``The perception was, `This guy can't even play. He can't rush the passer. He can't be physical. He can't be Shawne Merriman,''' Merriman said. ``That really got under my skin. That upset me more than anything.''

It's unclear what future role Merriman will have with the Bills. Moore is starting in place of Anderson, who is listed as week to week. And veteran defensive end Chris Kelsay is set to return against the Colts after missing two games with a neck injury.

Whatever happens, Merriman has learned to appreciate the chance to play again.

``You know, this is a privilege. It's hard to play in this league, and even harder to stay around,'' Merriman said. ``I feel like I've done that. And now I'm back to where I need to be. And I have to keep on progressing.''

NOTES: FB Corey McIntyre left practice after aggravating a nagging left knee injury. Gailey plans to hold McIntyre out of practice Thursday, but expects him to play Sunday. ... Rookie CB Ron Brooks missed practice after having emergency dental surgery, Gailey said. ... Kelsay (neck) and RB Fred Jackson (concussion) practiced fully and are expected to play. Jackson was cleared to practice for the first time since being hurt in a 37-31 loss at New England on Nov. 11.

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Lamar Jackson becomes first QB to rush at least 70 yards in five straight starts

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Lamar Jackson becomes first QB to rush at least 70 yards in five straight starts


With Lamar Jackson under center for the past five games, the Ravens offense’ has relied on his legs to move the ball. The rookie quarterback has struggled at times throwing the ball, but utilizing the read options, Jackson has had no such problems making an impact.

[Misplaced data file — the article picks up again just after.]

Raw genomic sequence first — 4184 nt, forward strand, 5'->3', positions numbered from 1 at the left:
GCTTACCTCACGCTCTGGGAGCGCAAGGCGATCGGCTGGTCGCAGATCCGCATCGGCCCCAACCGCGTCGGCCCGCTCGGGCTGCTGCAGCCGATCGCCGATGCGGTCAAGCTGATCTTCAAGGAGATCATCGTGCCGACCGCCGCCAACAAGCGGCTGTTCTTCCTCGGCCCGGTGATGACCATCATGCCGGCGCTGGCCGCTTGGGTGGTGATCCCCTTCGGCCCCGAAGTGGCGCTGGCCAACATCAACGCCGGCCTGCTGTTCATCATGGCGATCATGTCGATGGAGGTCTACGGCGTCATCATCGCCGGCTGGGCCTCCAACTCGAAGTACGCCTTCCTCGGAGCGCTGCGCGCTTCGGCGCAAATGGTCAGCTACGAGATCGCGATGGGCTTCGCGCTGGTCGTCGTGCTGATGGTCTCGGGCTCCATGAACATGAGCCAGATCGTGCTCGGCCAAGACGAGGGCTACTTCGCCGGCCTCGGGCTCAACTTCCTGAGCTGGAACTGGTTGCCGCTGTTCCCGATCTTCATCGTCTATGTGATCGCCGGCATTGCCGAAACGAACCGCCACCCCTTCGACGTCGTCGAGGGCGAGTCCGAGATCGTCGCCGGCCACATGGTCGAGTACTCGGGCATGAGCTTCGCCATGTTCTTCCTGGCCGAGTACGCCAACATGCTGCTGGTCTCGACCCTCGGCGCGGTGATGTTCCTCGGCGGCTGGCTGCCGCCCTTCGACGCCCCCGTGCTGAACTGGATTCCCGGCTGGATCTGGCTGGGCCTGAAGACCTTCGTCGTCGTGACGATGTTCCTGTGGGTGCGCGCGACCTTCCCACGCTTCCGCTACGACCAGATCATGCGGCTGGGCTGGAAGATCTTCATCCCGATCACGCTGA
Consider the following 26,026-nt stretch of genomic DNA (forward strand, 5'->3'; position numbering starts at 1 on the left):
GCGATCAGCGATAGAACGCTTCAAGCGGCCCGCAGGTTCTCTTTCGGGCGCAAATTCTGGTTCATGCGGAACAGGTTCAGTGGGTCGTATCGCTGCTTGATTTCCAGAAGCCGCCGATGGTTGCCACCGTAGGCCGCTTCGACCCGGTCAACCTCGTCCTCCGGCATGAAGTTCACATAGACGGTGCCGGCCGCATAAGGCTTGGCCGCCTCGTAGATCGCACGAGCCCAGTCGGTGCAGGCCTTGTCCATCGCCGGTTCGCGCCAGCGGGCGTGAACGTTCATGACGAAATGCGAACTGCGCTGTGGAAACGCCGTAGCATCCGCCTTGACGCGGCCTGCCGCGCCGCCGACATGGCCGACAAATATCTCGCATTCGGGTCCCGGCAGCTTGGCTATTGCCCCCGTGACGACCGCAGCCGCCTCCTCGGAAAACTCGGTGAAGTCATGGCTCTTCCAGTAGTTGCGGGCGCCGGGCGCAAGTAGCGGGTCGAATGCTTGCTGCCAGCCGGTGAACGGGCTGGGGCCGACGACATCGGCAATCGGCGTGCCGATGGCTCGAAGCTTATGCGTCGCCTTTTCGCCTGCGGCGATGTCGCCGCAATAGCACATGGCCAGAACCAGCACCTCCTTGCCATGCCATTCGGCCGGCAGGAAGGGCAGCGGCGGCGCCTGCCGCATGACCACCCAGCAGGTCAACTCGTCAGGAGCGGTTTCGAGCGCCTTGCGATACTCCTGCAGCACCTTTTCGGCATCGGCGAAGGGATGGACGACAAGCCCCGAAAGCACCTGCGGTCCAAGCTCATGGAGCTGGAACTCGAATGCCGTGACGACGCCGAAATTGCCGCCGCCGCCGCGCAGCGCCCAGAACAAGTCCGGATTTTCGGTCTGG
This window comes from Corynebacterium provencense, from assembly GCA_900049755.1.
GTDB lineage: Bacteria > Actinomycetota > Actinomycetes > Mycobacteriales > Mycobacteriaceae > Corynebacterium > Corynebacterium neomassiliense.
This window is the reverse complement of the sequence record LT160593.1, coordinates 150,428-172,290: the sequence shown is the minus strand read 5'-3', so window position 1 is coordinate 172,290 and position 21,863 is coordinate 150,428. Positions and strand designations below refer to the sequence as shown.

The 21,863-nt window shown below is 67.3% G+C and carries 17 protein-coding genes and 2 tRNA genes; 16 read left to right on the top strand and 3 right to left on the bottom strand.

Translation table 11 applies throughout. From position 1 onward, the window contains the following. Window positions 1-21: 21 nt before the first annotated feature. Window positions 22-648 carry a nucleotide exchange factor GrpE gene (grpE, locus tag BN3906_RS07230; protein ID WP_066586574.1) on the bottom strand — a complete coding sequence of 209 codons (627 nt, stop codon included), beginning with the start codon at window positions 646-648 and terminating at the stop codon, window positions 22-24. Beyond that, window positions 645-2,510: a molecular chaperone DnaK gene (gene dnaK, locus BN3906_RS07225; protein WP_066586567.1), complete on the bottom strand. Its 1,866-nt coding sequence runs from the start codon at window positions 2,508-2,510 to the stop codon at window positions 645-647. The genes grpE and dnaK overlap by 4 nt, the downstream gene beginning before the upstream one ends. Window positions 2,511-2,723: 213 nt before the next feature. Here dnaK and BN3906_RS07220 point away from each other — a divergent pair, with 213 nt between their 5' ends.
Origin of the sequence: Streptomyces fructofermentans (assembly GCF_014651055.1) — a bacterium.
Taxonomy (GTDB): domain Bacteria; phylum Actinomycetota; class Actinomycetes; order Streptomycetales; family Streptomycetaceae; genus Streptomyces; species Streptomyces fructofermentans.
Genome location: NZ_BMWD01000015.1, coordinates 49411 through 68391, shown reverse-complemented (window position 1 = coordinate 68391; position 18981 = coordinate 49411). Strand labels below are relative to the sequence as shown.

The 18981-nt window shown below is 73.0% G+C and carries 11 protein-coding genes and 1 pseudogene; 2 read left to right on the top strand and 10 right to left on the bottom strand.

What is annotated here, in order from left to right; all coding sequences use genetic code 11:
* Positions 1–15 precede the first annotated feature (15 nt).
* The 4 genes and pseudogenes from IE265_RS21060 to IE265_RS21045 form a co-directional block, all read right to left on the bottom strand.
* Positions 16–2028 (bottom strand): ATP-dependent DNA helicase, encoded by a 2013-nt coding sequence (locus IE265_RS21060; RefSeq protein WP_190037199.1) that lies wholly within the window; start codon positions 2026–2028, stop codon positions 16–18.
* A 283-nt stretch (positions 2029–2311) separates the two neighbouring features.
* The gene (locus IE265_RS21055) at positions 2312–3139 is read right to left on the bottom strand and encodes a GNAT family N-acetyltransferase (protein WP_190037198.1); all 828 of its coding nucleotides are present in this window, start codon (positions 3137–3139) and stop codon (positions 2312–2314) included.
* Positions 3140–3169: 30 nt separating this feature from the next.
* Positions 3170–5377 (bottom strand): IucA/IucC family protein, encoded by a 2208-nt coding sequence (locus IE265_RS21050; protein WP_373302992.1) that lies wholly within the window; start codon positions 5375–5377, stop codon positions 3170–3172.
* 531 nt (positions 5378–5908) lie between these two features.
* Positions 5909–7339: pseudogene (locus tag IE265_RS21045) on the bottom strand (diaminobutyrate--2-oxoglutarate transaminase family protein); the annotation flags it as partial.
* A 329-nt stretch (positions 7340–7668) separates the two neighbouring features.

On Sunday against the Buccaneers, Jackson had 100 yards rushing going into the fourth quarter. With that, he became the first quarterback in NFL history to rush for at least 70 yards in five straight starts.  The streak started with a bang in the Ravens 24-21 win over the Bengals when Jackson rushed for 119 yards  It was followed by games of 71 and 75 yards against the Raiders and Falcons and a 67-yard game in Week 14’s loss against the Chiefs. 

He knows the risks running quarterbacks face,  but winning is his No. 1 priority. 

"I’m going to put it all on the line," Jackson said in an interview with ESPN. "I want to win. I hate losing. I hate that feeling. You have to deal with it the next week. So, I want to win regardless. If it happens, it’s going to happen. I’ve been good so far.”

Coming into Week 15, the Ravens were fourth in the NFL in rushing yards. The team has rushed for at least 190 yards since Jackson took over.

At feat that hasn’t been achieved since the Steelers did it in 1976. With Jackson continuing to dazzle defenders, Baltimore will continue to maintain its dominance in the ground game. 

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It was ugly and boring, but the Redskins won a wild and important game in Jacksonville